An account of the cattle sales at Ardroil from the People’s Journal, 27 September 1958.
In the Outer Isles the folk who make their living off the land can’t come to the market. So the market goes to them. And the cattle sales may well decide whether the crofter and his family have a good year or a bad year.
In Lewis the hub for the sales is Stornoway. It’s there that the buyers from the mainland gather. And it’s from their that the bus hired for the occasion plies its way to Harris, Uig or some other distant spot, with driver Murdo Macleod showing his magic touch, guiding his big vehicle along the narrow, twisting roads and negotiating bridges that give me only an inch or two clearance on either side.
Aboard it are auctioneers Angus Macdonald, of Stornoway, and Duncan MacCallum, Dingwall, and a company of mainland buyers – Hugh Allison, Dingwall; the brothers William and John Maclennan from Inverness; Kenneth Macrae, Ullapool; and Kenneth Munro, Evanton, just to mention a few.
And when the bus finally reaches its destination, say Uig, one of the sale centre, it comes suddenly on a scene of great activity. The quiet, remote countryside bursts into life. Along the road appears a straggling army of crofters, young and old, women and lassies amongst them, bringing their calves and stirks to the sale.
It’s a trek of many halts and obstacles, for the calves, led by a halter – some may be the family pet – just don’t like this sudden disruption of their docile country life. So there are ‘rodeo’ acts and incidents, with sweating crofters tugging, pulling and cajoling to get their beasts to market. Even the parish minister is there with his calf, the product of his glebe.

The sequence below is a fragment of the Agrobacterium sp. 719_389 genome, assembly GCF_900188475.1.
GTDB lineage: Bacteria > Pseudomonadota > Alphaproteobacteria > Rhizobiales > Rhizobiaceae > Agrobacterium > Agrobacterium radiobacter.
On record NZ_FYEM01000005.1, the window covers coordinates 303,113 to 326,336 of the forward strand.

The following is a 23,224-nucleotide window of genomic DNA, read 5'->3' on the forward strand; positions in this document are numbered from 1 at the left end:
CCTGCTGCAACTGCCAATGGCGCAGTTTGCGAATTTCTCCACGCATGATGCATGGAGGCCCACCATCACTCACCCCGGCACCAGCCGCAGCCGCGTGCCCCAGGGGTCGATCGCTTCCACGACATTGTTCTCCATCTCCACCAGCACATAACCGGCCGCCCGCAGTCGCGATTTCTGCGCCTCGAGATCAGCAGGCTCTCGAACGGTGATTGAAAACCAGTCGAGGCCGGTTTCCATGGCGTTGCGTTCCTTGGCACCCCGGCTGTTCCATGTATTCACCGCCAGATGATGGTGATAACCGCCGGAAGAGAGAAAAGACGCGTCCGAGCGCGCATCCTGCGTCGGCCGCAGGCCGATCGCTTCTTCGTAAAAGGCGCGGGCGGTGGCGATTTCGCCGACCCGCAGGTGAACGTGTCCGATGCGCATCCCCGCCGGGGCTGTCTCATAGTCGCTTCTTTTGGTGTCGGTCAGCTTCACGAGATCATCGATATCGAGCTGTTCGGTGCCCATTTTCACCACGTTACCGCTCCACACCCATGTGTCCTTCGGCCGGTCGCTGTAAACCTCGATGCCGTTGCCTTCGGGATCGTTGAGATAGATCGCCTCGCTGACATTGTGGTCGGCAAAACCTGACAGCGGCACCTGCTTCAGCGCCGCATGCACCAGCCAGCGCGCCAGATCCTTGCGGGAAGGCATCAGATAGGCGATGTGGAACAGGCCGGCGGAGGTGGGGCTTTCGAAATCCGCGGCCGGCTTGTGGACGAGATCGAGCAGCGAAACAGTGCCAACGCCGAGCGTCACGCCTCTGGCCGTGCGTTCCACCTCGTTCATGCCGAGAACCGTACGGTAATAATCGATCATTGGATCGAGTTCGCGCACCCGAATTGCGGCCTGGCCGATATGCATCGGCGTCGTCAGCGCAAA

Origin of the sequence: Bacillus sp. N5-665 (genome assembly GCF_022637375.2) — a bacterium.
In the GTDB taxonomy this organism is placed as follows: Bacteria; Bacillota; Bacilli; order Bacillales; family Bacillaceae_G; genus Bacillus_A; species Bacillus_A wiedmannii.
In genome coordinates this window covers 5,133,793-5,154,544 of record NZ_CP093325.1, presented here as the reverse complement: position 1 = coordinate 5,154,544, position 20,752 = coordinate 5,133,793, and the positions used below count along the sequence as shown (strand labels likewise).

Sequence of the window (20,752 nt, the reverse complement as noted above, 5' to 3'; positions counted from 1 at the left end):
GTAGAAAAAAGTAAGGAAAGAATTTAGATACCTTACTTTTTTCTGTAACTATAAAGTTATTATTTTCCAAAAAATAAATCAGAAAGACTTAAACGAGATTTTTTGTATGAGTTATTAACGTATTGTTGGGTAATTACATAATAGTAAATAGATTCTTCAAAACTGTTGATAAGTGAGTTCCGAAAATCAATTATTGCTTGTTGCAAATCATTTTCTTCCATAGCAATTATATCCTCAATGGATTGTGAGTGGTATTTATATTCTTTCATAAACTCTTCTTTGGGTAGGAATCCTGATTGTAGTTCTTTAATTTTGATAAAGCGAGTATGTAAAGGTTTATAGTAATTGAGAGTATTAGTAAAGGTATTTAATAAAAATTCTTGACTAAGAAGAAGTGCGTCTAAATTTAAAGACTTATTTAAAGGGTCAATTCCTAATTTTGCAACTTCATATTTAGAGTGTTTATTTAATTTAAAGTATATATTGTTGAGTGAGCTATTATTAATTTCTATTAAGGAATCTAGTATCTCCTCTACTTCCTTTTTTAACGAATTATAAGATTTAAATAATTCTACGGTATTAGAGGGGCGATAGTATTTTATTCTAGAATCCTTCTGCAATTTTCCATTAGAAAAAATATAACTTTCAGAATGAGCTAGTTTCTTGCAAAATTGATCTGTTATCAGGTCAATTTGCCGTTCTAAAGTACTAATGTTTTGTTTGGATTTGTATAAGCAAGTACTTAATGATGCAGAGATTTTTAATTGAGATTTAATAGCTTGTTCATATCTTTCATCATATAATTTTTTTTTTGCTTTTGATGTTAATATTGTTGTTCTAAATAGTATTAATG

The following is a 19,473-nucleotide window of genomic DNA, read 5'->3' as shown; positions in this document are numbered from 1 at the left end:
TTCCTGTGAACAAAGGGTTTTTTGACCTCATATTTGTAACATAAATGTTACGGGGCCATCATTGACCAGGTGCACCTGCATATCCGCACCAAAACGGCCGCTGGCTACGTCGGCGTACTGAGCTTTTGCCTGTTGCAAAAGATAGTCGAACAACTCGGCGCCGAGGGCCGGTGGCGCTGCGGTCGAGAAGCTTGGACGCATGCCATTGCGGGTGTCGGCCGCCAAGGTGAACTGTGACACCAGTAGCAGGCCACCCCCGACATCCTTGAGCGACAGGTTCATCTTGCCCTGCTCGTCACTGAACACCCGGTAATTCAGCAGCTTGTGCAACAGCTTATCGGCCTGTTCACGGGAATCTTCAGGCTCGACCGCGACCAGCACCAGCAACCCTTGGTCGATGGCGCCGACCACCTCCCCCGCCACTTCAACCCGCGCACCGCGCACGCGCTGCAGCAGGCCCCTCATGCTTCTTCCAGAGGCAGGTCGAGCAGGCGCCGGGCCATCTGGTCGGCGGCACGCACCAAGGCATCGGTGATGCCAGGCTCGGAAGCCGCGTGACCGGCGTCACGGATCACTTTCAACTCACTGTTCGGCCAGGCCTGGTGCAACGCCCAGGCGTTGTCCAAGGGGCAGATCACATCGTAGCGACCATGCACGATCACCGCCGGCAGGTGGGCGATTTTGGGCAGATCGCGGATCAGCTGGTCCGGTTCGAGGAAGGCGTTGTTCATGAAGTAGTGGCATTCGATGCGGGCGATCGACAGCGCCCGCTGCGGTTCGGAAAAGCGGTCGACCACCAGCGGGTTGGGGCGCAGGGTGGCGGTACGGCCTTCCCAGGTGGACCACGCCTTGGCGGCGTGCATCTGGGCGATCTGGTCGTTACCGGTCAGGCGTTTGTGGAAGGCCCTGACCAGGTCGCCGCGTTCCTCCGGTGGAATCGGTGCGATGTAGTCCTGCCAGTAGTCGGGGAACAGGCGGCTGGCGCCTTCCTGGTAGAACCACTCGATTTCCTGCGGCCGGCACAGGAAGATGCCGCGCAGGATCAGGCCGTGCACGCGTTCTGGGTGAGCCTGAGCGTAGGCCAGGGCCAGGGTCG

But finally the gather-in for the sale is completed, and, with bidding brisk, some 60 or 70 animals go quickly through the ring, which in this case is an old stone-fank at the roadside [at Ardroil].
The mood of the crofters and country folk depends on the bidding. This year there were smiles all round, for as auctioneer Macdonald put it, “Trade was very good.”
Gone are the days when the Lewis crofters would accept any price for their stock. One turned down a £46 bid for a neighbour’s stirk that he took to the sale. His neighbour, he said, wouldn’t part for less than £55.
With one sale soon over, auctioneers and buyers set off for the next centre, where the process was repeated. And, at the end of the day, there was another commotion. Reluctant calves and stirks – one or two ‘dry’ cows amongst them – did their darndest to defy every effort to get them into the trucks that would take them to Stornoway for shipment on the Loch Seaforth to Kyle and the mainland.
A tough job, especially for the drivers, men like Angus Mackenzie, who handle their heavy, live loads along treacherous narrow roads with all the cool skill of a Lewis Stirling Moss.